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  • Sep
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‘Cage-Free’ Doesn’t Mean ‘Cruelty-Free’

Posted by at 1:29 PM | Permalink | Comments (14)

'Cage-Free' Doesn't Mean 'Cruelty-Free' by Scott VanValkenburgWhile the recent salmonella outbreak in eggs may turn public opinion on the safety of animal products, a recent New York Times article focused on something much more important: the suffering of some 340 million chickens for egg production and the various marketing schemes that the U.S. egg industry employs to keep consumers in the dark.

Or, should I say to keep chickens in the dark? When I entered one of the largest egg factory-farm barns in the world many years ago as part of a delegation of Ohio family farmers and local humane society representatives, the darkness of the place was surpassed only by the noise. Tens of thousands of hens were crammed in cages in long rows that disappeared into the darkness ahead of me in a factory as long as a football field. The birds were packed so tightly together that they could only move if a cagemate was pushed out of the space; they couldn’t even stretch a wing. This was the “battery cage” system at its worst.

The article notes that 97 percent of eggs come from battery-cage operations. I’ll spare you the details of what I saw inside and outside of this highly mechanized facility, but certainly no compassionate person would approve.

One way to help prevent some of the suffering is to ban battery cages. I was glad to hear that Ohio won’t allow construction of new battery-cage facilities and that the European Union has taken action to prohibit some of the system’s worst abuses.

Many well-intentioned people choose to buy cage-free or free-range eggs instead; The Times states that 2 percent of U.S. egg sales are eggs from cage-free hens and that another 1 percent are from free-range birds. Take a look at this photo (on the right) of cage-free hens and tell me if it looks like freedom to you. While the birds can stretch their wings, they are confined for life to a cramped building. And while free-range birds have access to the outdoors, The Times notes that critics of the “cage-free” label point out that the doors are small and that they’re not always kept open. It sounds more like the birds are spending their time in a prison yard rather than scratching and pecking in grass and plowed fields, as the label seems to suggest.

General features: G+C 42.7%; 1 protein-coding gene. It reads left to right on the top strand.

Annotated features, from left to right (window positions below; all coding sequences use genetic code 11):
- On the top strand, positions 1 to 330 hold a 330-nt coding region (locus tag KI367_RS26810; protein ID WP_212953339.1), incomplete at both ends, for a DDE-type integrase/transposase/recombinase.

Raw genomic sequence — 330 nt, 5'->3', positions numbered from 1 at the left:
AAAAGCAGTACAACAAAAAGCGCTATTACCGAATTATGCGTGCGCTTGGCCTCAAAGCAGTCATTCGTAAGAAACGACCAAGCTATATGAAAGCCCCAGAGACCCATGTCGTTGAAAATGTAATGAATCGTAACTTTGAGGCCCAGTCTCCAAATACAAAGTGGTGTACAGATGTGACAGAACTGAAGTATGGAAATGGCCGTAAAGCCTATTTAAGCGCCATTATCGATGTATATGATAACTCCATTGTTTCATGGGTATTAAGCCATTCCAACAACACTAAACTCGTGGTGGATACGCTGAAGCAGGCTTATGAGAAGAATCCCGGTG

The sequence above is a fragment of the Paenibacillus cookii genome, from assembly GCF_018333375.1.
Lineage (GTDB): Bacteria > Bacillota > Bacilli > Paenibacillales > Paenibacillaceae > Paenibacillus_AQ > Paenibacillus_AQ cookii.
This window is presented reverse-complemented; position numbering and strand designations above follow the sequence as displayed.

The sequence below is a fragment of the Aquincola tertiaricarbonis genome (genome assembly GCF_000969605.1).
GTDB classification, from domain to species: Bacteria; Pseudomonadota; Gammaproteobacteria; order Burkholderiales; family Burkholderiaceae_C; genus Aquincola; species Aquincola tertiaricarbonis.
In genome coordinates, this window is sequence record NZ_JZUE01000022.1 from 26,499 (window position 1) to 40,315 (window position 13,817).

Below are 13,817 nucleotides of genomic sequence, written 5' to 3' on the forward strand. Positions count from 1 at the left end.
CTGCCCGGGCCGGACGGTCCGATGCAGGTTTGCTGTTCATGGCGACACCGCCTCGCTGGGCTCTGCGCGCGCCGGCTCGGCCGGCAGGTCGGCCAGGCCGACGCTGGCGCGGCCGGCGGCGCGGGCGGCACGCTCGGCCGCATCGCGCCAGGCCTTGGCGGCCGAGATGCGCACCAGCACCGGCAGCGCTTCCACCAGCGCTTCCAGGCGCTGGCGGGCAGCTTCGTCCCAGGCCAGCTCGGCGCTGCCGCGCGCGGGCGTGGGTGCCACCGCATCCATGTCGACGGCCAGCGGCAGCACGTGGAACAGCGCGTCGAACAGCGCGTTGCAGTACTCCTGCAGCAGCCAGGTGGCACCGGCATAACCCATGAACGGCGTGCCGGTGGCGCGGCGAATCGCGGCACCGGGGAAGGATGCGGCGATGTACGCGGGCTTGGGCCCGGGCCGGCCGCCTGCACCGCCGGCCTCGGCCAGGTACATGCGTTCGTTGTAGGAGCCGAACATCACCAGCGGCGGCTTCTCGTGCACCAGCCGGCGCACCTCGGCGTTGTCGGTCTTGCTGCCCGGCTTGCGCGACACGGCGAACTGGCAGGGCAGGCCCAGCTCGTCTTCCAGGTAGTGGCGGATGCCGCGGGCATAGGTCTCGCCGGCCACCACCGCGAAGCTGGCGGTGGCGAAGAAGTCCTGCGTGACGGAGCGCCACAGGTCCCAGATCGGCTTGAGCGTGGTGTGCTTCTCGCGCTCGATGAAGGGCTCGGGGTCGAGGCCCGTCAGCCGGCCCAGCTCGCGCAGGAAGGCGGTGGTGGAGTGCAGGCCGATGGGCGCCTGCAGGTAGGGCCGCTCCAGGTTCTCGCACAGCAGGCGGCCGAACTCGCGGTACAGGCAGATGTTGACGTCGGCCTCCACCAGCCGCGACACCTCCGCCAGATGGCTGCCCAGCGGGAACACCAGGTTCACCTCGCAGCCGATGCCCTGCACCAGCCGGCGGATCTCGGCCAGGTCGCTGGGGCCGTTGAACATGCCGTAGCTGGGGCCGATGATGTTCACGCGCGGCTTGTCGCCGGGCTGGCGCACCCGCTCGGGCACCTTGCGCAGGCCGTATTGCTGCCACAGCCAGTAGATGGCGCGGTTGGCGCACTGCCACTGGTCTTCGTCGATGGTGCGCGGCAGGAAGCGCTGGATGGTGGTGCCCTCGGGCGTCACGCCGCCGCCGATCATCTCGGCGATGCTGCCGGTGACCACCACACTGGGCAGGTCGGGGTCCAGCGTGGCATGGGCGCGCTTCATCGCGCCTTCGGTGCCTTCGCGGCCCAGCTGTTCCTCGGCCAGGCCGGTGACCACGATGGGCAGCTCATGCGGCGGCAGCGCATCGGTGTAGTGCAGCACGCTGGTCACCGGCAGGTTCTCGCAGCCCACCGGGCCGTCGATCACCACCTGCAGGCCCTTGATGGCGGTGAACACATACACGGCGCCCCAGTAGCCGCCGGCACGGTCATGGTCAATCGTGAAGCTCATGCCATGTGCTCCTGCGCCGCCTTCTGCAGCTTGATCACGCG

Are you going to trust labels that imply humane treatment when The Times quotes Mitch Head of the United Egg Producers as stating that most cage-free and free-range eggs come from the same farms that produce battery-cage eggs? The industry is delighted that the number of consumers who are willing to pay higher prices for cage-free and free-range eggs is growing.

It’s also important to keep in mind that male chicks born in egg-laying operations are discarded like trash into bins in which they suffocate-or into machines that grind them up, usually while they’re still alive-and that hens only live about two years before they are crammed onto trucks and sent to the same slaughterhouses that broilers (chickens raised for their flesh) go to die a painful death.

Chickens are sensitive, intelligent animals, so please consider breaking with the egg industry and going vegan. Recipes and resources are available at VegCooking.com and you can order our free veg starter kit here .

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  • Anon says:

    Thanks for this article. Cage-free is not really free.

  • Heather M says:

    Hens that are free scratch around for insects and eat all kinds of grasses therefore the eggs are so much healthier for us too. These places that say that the hens are free range when they aren’t are lying and so in time hopefully consumers will express their views continuously until these people decide it is time to give consumers what they want and what they have paid for. Happier hens, equals happier and healthier consumers.